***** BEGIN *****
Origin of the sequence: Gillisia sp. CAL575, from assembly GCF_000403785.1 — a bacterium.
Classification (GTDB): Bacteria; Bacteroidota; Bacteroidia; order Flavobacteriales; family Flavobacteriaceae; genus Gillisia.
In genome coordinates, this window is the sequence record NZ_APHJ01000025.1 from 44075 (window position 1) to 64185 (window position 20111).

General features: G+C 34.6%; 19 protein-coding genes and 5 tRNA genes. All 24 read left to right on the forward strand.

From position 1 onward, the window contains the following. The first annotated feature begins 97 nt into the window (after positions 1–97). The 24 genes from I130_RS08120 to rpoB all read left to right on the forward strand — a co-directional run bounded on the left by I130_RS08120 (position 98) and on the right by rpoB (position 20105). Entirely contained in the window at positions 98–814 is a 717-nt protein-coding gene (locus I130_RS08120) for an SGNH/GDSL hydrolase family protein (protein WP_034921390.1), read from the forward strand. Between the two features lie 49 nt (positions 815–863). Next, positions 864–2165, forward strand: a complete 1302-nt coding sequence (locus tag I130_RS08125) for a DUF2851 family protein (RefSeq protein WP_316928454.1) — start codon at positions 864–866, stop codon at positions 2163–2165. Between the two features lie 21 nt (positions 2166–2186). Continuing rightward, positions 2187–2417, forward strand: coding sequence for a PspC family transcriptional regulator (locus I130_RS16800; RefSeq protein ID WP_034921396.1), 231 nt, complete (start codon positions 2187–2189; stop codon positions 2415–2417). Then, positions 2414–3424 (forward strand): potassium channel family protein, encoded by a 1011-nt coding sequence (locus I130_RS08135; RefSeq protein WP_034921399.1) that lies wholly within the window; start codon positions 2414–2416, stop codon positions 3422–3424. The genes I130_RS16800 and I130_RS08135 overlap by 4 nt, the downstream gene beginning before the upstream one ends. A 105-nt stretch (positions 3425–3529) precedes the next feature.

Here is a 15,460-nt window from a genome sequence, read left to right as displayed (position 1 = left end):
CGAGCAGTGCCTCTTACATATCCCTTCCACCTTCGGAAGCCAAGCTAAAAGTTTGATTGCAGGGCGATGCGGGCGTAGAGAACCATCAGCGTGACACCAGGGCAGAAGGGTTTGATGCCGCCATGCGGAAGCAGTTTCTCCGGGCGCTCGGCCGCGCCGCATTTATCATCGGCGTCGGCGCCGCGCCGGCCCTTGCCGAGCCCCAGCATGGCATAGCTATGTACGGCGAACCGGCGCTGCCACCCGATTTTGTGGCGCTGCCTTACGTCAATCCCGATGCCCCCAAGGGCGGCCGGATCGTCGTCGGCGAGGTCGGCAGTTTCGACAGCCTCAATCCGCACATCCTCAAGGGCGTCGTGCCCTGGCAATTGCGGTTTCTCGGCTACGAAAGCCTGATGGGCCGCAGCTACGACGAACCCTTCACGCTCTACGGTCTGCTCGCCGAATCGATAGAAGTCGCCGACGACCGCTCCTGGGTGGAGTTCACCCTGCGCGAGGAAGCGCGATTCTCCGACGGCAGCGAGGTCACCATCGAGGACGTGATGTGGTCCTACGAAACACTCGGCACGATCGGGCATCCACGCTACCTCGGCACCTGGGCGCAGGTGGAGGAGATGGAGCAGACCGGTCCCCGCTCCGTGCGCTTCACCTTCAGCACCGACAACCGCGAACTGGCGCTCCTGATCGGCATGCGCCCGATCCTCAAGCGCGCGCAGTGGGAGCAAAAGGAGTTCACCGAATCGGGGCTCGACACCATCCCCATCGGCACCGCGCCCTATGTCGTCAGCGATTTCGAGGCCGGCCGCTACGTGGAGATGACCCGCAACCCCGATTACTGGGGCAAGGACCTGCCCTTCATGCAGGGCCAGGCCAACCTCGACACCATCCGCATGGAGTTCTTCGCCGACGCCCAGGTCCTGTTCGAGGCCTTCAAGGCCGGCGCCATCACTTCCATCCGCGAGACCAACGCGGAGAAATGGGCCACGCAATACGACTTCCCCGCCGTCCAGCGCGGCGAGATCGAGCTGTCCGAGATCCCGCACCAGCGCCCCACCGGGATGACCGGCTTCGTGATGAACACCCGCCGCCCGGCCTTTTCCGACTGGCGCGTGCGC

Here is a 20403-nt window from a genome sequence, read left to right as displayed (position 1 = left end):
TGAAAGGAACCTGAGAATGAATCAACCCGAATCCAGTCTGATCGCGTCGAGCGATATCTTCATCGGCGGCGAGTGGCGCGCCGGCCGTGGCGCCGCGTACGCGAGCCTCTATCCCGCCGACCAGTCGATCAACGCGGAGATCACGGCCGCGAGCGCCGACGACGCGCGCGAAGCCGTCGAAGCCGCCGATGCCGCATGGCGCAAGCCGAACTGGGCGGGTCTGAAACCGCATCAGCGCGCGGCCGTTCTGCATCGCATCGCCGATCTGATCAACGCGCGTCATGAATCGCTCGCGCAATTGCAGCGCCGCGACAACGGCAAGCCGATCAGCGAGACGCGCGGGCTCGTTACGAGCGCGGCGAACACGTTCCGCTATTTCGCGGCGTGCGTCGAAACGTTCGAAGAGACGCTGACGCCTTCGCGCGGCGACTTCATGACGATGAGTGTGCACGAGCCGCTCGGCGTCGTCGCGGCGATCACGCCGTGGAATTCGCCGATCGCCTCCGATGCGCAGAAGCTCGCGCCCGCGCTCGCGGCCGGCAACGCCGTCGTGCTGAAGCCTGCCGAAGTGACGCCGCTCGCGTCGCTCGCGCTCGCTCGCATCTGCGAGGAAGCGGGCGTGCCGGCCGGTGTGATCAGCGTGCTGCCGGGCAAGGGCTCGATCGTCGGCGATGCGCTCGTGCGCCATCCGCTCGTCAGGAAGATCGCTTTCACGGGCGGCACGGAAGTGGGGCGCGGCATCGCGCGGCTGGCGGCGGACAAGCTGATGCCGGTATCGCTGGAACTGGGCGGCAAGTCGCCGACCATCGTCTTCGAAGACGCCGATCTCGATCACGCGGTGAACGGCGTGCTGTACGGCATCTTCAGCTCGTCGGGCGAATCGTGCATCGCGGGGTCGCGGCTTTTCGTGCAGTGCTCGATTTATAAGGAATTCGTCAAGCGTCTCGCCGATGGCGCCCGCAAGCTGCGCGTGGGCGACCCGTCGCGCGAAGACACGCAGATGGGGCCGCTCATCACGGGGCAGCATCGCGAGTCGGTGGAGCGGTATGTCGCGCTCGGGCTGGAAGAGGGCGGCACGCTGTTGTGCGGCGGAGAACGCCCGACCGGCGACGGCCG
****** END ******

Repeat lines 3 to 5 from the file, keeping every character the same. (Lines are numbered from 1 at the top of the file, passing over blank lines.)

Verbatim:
In genome coordinates, this window is the sequence record NZ_APHJ01000025.1 from 44075 (window position 1) to 64185 (window position 20111).

General features: G+C 34.6%; 19 protein-coding genes and 5 tRNA genes. All 24 read left to right on the forward strand.

From position 1 onward, the window contains the following. The first annotated feature begins 97 nt into the window (after positions 1–97). The 24 genes from I130_RS08120 to rpoB all read left to right on the forward strand — a co-directional run bounded on the left by I130_RS08120 (position 98) and on the right by rpoB (position 20105). Entirely contained in the window at positions 98–814 is a 717-nt protein-coding gene (locus I130_RS08120) for an SGNH/GDSL hydrolase family protein (protein WP_034921390.1), read from the forward strand. Between the two features lie 49 nt (positions 815–863). Next, positions 864–2165, forward strand: a complete 1302-nt coding sequence (locus tag I130_RS08125) for a DUF2851 family protein (RefSeq protein WP_316928454.1) — start codon at positions 864–866, stop codon at positions 2163–2165. Between the two features lie 21 nt (positions 2166–2186). Continuing rightward, positions 2187–2417, forward strand: coding sequence for a PspC family transcriptional regulator (locus I130_RS16800; RefSeq protein ID WP_034921396.1), 231 nt, complete (start codon positions 2187–2189; stop codon positions 2415–2417). Then, positions 2414–3424 (forward strand): potassium channel family protein, encoded by a 1011-nt coding sequence (locus I130_RS08135; RefSeq protein WP_034921399.1) that lies wholly within the window; start codon positions 2414–2416, stop codon positions 3422–3424. The genes I130_RS16800 and I130_RS08135 overlap by 4 nt, the downstream gene beginning before the upstream one ends. A 105-nt stretch (positions 3425–3529) precedes the next feature.